Almost every yoga class will contain some standing poses. Some of them are going to be in the top 10 most regularly used poses in all likelihood, and as a result, regular students feel a familiarity with them and feel they know how to 'do' them. As someone who practises Ashtanga Vinyasa Yoga my own daily practice always starts with the standing sequence and it's easy therefore to take these poses and their many benefits (and challenges) for granted. Dare I say it, but just as it's possible that at some time or another we have been guilty of driving the car without fully concentrating on the task in hand, it's also possible to do standing poses with the same level of too easy familiarity. This post is a shout out for the standing poses and a plea not to sleepwalk your way through them in class (or your home practice). Here are 5 reasons why:
- They work on our foundation, through the feet, the ankles, the legs and the hips, strengthening the muscles, bones and joints over time.
- They help our balance, and keeping balance in our lives and maintaining our ability to balance as we age are both vitally important for our wellbeing.
- We use our breath to enter, hold and exit the poses, enabling us to fully expand our lungs as we explore finding space in the body.
- They enable us to find optimum alignment for our body. The best example is in Tadasana, Mountain Pose, where we learn to feel what good alignment of our skeleton feels like complete with the natural curves of the spine.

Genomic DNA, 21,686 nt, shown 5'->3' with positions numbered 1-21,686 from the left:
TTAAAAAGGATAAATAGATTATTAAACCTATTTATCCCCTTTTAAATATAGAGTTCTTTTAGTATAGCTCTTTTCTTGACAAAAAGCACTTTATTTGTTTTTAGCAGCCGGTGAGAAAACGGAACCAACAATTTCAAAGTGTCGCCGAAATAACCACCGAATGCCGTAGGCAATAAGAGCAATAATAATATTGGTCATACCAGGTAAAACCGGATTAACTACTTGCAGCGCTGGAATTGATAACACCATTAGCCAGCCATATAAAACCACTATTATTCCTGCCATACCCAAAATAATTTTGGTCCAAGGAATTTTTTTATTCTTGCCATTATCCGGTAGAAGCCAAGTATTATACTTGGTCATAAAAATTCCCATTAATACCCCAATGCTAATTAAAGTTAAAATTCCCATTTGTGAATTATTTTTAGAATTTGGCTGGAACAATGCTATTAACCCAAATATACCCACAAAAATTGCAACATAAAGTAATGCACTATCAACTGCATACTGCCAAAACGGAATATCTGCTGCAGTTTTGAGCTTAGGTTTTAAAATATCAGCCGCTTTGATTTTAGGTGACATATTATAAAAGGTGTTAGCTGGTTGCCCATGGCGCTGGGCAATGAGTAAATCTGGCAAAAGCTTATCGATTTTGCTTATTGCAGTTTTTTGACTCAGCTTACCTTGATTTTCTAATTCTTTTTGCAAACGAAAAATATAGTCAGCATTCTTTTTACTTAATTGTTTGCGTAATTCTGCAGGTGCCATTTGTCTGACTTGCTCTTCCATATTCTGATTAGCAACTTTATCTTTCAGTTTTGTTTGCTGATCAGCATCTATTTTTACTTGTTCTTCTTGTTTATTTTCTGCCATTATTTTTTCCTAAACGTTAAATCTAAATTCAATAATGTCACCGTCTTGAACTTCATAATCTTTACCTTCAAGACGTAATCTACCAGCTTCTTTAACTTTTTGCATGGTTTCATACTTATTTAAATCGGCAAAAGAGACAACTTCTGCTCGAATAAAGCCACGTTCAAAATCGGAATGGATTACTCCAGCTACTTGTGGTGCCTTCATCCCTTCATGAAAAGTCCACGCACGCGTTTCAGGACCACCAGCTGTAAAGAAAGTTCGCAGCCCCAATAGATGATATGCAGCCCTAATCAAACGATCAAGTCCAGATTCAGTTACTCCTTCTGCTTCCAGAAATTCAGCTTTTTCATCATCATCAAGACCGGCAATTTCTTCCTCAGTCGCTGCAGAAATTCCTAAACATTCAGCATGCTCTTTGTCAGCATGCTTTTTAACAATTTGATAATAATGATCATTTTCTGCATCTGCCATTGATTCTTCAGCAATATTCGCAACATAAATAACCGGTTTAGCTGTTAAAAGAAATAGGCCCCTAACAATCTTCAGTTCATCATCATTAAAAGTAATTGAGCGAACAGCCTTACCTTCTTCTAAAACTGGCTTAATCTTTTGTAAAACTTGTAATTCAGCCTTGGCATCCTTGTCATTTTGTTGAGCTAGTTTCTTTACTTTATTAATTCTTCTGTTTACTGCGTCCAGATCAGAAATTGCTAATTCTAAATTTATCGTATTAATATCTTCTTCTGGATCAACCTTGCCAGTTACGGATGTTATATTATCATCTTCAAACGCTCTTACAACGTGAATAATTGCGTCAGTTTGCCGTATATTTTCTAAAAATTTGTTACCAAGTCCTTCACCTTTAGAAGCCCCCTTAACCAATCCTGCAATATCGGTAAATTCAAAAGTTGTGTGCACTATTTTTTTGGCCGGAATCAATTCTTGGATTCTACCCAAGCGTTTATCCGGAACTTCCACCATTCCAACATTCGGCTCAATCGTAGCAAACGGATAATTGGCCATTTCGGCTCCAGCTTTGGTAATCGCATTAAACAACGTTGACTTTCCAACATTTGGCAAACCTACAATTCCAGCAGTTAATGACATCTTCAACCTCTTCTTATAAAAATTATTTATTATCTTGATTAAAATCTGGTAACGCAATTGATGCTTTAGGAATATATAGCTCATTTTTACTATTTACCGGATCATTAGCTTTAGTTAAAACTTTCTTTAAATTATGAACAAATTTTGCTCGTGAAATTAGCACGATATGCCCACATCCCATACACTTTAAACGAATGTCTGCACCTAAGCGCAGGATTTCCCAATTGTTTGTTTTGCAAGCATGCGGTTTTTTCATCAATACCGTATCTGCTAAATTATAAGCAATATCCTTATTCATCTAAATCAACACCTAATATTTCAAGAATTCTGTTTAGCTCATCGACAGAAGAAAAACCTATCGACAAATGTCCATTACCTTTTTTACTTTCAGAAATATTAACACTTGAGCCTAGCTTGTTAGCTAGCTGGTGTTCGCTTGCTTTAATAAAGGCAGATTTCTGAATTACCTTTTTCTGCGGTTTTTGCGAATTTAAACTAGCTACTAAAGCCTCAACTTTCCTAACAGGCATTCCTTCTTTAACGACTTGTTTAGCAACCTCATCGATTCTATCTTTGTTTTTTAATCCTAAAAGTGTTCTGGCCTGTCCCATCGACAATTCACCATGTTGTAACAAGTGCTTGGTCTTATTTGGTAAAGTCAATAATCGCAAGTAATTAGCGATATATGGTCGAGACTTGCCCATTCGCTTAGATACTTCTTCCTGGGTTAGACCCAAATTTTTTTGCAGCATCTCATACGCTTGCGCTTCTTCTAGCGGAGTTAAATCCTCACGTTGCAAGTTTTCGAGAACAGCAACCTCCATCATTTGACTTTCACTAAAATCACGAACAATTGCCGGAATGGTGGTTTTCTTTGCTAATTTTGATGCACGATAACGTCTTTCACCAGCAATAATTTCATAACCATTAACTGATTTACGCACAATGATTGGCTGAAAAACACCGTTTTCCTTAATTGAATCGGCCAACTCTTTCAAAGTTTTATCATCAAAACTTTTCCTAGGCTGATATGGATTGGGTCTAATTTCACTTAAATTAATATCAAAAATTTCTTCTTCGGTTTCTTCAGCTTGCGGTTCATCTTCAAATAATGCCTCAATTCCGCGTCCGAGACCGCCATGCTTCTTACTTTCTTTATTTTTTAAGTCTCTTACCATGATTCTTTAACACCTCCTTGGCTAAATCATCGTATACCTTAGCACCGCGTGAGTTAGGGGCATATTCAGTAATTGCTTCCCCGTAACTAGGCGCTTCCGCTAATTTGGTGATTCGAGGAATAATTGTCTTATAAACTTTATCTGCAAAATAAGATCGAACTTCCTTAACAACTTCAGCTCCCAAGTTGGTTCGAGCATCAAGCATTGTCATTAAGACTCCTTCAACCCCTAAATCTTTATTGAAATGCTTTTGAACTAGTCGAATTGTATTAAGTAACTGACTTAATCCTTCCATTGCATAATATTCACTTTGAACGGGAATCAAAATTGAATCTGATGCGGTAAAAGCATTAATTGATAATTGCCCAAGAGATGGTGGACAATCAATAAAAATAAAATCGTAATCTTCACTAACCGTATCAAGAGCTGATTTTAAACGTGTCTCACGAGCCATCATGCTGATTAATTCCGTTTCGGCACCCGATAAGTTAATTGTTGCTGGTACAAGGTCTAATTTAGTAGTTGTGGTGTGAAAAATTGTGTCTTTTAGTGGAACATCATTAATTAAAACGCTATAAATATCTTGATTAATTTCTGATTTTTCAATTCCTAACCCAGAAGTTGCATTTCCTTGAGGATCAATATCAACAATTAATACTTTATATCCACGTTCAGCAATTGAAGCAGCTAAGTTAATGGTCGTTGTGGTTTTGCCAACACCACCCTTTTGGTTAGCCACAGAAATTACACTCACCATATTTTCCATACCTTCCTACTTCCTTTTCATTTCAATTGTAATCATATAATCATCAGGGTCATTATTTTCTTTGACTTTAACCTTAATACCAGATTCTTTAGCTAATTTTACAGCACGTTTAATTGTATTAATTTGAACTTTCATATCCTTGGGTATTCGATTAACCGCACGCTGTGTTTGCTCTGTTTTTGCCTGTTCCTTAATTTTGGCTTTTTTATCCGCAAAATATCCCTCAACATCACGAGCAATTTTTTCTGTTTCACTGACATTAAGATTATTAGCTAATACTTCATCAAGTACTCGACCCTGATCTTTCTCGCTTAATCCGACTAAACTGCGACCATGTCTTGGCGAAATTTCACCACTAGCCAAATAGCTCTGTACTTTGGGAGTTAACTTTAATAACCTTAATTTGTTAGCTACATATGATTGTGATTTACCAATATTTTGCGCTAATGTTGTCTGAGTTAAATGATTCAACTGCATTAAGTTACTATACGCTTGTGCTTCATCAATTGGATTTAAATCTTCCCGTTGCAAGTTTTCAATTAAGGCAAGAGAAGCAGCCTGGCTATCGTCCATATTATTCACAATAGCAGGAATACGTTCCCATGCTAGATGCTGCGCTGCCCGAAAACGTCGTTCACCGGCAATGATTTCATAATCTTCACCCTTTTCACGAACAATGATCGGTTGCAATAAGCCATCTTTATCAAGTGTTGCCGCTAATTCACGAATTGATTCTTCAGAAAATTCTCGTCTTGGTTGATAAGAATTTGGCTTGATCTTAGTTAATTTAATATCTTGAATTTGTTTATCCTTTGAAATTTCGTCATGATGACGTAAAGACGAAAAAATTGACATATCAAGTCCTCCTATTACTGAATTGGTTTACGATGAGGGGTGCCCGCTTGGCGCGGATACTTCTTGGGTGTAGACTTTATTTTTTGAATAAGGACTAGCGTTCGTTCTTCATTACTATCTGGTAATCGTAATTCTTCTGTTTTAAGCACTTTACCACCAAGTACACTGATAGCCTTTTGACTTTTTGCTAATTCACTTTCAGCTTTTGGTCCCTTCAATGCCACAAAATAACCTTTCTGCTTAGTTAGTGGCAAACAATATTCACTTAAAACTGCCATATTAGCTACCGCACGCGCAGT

- They counteract the sense of gravity and any emotional or mental concerns dragging us down. By standing 'up', we automatically become more alert, focused and feel better for it.
If your teacher is watching he/she will see when you're not paying attention in your standing poses as your body will give the game away. There is no hiding place even in a full yoga room - we can see the back row as well as the front row! If you do find yourself struggling to maintain concentration and energy in the pose, listen to the verbal cues the teacher is giving. You may have heard them many times, but maybe you haven't really listened to them. There are so many different things to work on in each pose that the emphasis and words used may well vary week to week. I can personally testify that sometimes we can hear the same cue loads of times but fail to act on it effectively until one day the teacher says it again and we have that wonderful moment when we 'get' it and feel what they're communicating in our own bodies. It's magic and it feel great!